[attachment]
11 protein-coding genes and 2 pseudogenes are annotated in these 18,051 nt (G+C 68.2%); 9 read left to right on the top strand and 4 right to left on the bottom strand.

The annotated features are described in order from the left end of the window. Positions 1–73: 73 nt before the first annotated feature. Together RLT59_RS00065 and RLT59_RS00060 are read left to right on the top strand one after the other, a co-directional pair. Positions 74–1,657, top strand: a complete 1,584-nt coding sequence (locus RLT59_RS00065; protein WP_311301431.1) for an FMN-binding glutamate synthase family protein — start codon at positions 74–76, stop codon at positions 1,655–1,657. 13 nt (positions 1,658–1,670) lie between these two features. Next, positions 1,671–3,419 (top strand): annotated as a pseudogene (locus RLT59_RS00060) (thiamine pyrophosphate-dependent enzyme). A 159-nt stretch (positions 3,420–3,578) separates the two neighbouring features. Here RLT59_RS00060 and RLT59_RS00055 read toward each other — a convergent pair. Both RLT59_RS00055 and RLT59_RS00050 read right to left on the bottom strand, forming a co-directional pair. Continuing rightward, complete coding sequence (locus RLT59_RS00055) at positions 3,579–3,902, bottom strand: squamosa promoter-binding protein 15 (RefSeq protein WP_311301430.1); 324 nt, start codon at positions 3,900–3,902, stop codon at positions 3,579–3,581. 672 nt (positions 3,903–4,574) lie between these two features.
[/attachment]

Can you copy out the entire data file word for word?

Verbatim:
11 protein-coding genes and 2 pseudogenes are annotated in these 18,051 nt (G+C 68.2%); 9 read left to right on the top strand and 4 right to left on the bottom strand.

The annotated features are described in order from the left end of the window. Positions 1–73: 73 nt before the first annotated feature. Together RLT59_RS00065 and RLT59_RS00060 are read left to right on the top strand one after the other, a co-directional pair. Positions 74–1,657, top strand: a complete 1,584-nt coding sequence (locus RLT59_RS00065; protein WP_311301431.1) for an FMN-binding glutamate synthase family protein — start codon at positions 74–76, stop codon at positions 1,655–1,657. 13 nt (positions 1,658–1,670) lie between these two features. Next, positions 1,671–3,419 (top strand): annotated as a pseudogene (locus RLT59_RS00060) (thiamine pyrophosphate-dependent enzyme). A 159-nt stretch (positions 3,420–3,578) separates the two neighbouring features. Here RLT59_RS00060 and RLT59_RS00055 read toward each other — a convergent pair. Both RLT59_RS00055 and RLT59_RS00050 read right to left on the bottom strand, forming a co-directional pair. Continuing rightward, complete coding sequence (locus RLT59_RS00055) at positions 3,579–3,902, bottom strand: squamosa promoter-binding protein 15 (RefSeq protein WP_311301430.1); 324 nt, start codon at positions 3,900–3,902, stop codon at positions 3,579–3,581. 672 nt (positions 3,903–4,574) lie between these two features.